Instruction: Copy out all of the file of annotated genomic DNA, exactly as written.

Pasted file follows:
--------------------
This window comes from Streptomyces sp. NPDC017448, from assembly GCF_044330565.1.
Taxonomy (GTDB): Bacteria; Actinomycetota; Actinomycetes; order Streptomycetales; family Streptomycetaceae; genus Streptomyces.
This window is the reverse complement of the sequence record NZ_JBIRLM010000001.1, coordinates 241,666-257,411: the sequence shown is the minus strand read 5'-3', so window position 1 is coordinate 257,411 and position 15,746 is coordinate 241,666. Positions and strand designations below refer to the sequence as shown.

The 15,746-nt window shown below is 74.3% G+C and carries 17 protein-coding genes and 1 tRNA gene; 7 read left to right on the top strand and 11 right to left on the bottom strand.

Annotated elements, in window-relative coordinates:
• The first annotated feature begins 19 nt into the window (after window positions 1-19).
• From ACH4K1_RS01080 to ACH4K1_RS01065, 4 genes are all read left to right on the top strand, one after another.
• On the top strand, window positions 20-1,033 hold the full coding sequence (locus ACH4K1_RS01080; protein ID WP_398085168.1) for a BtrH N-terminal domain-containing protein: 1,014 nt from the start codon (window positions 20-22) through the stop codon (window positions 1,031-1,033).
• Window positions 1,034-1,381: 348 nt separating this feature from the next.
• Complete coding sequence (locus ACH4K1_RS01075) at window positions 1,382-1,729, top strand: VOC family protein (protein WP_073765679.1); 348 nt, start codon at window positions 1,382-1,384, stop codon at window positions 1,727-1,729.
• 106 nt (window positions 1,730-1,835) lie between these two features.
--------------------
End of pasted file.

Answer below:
This window comes from Streptomyces sp. NPDC017448, from assembly GCF_044330565.1.
Taxonomy (GTDB): Bacteria; Actinomycetota; Actinomycetes; order Streptomycetales; family Streptomycetaceae; genus Streptomyces.
This window is the reverse complement of the sequence record NZ_JBIRLM010000001.1, coordinates 241,666-257,411: the sequence shown is the minus strand read 5'-3', so window position 1 is coordinate 257,411 and position 15,746 is coordinate 241,666. Positions and strand designations below refer to the sequence as shown.

The 15,746-nt window shown below is 74.3% G+C and carries 17 protein-coding genes and 1 tRNA gene; 7 read left to right on the top strand and 11 right to left on the bottom strand.

Annotated elements, in window-relative coordinates:
• The first annotated feature begins 19 nt into the window (after window positions 1-19).
• From ACH4K1_RS01080 to ACH4K1_RS01065, 4 genes are all read left to right on the top strand, one after another.
• On the top strand, window positions 20-1,033 hold the full coding sequence (locus ACH4K1_RS01080; protein ID WP_398085168.1) for a BtrH N-terminal domain-containing protein: 1,014 nt from the start codon (window positions 20-22) through the stop codon (window positions 1,031-1,033).
• Window positions 1,034-1,381: 348 nt separating this feature from the next.
• Complete coding sequence (locus ACH4K1_RS01075) at window positions 1,382-1,729, top strand: VOC family protein (protein WP_073765679.1); 348 nt, start codon at window positions 1,382-1,384, stop codon at window positions 1,727-1,729.
• 106 nt (window positions 1,730-1,835) lie between these two features.